Tag Archives: good

A Little Girl Named Marie

My first client as a professional counselor was a little girl named Marie. She was three-

 Jeffery in 1986
Jeffery in 1986

and-a-half years old. She was non-verbal and had not spoken a word since she was put into foster care. Both she and her six-year-old sister were being treated for gonorrhea. Both of their parents were in jail.

That was the fall of 1981. I was twenty-nine years old. I was a trained volunteer for The Center Against Sexual Assault. I had been taking regular shifts answering the 24-hour hotline..

Based on my undergraduate work as a research assistant and strong statistics background, the agency hired me as a data analyst for four hours per week at five dollars per hour.

Let me be clear.

This was not the work I planned on doing forever. I figured that if I could learn some counseling skills with that agency’s clientele, then I could probably handle just about any counseling situation that would come up in life.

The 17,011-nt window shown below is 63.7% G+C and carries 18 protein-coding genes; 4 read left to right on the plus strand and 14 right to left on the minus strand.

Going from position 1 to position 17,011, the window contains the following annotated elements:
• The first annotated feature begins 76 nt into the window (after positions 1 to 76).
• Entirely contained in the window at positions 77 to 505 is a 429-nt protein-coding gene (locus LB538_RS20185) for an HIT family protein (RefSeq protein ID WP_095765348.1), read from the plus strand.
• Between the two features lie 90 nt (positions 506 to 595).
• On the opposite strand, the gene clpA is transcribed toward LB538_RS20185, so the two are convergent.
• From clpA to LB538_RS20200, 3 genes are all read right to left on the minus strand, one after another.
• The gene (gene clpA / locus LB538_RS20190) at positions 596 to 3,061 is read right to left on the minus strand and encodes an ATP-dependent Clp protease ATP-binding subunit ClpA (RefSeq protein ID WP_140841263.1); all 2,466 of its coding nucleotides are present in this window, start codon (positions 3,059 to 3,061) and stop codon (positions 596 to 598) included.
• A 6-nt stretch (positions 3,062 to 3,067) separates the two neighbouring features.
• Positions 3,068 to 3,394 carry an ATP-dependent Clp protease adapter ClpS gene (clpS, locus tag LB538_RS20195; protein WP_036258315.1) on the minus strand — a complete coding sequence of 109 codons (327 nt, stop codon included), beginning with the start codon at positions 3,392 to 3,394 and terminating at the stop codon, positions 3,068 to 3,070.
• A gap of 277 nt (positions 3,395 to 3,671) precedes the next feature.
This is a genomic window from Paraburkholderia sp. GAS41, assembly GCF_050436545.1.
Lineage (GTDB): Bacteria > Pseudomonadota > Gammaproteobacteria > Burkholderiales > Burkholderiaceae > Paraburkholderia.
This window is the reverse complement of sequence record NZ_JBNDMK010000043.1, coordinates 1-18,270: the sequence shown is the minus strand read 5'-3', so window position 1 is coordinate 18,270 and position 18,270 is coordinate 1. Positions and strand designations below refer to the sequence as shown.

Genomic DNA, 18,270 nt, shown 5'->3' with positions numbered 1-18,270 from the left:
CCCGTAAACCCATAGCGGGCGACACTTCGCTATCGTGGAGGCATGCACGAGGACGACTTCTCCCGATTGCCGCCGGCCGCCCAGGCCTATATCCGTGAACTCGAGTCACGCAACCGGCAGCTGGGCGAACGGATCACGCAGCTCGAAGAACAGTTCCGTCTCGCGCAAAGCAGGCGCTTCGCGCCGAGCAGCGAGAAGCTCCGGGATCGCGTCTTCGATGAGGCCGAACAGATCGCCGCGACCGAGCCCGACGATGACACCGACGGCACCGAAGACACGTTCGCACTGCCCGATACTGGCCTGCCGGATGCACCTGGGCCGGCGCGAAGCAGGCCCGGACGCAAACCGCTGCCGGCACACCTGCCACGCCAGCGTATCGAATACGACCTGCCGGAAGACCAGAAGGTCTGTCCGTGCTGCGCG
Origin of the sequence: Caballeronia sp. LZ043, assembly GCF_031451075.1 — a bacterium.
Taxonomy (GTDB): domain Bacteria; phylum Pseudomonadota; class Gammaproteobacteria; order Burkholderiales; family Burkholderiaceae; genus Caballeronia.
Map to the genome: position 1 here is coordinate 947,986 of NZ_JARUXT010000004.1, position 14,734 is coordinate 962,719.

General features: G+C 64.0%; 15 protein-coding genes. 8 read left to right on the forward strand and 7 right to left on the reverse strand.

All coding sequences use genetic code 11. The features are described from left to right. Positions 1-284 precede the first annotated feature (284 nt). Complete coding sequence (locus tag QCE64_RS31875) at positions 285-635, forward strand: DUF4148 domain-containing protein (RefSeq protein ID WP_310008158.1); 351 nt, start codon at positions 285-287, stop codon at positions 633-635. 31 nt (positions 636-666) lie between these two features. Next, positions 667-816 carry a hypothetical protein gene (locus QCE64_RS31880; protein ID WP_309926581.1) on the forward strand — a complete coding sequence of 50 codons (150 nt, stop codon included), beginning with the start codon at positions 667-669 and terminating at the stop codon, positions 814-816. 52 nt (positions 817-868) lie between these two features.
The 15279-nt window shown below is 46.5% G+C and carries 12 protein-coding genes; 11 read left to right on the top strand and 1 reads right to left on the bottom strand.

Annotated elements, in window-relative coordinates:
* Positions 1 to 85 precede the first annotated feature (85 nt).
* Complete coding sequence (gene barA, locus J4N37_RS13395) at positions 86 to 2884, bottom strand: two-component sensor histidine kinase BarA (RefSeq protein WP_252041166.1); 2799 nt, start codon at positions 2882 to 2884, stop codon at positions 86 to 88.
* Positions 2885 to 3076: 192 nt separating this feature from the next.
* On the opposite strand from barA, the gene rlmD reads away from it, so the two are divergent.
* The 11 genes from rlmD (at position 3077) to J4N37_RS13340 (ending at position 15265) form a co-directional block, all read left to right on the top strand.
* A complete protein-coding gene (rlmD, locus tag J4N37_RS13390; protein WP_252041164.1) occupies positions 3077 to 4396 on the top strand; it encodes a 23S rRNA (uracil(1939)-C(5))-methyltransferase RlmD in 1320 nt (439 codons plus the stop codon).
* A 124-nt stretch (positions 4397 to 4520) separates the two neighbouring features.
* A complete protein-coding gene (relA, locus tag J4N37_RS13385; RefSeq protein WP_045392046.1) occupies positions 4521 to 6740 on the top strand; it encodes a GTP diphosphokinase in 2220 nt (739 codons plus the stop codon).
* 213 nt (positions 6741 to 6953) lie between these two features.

My real goal was to get my Ph.D., go into Organizational Psychology, and make big bucks doing corporate work, solving interpersonal and group problems, helping big business function more efficiently.

Secondly, and more deeply important . . .

I thought this sexual assault organization might hold some insights or answers into my nagging dissatisfaction with my religious upbringing. I thought that if there was a God, and I was asking that question at that time in my life, then surely there would be something to discover in this fringe element of the counseling profession.

A few weeks after starting the job, a veteran therapist there, who knew I was in the Masters of Counseling Program, asked me if I would like to help her with the children’s play-therapy group.

I said that I would like to do that.

The therapist explained that the half-dozen children in the group were pre-school to second grade. There were two sisters just starting the group, ages 3-1/2 and 6. The foster parents of these two girls were very involved in the kids’ therapy and formed a good supportive family.

The lead therapist asked me to pay special attention to the littlest girl. She was going to need a lot of help. The other children we making progress at a reasonable pace.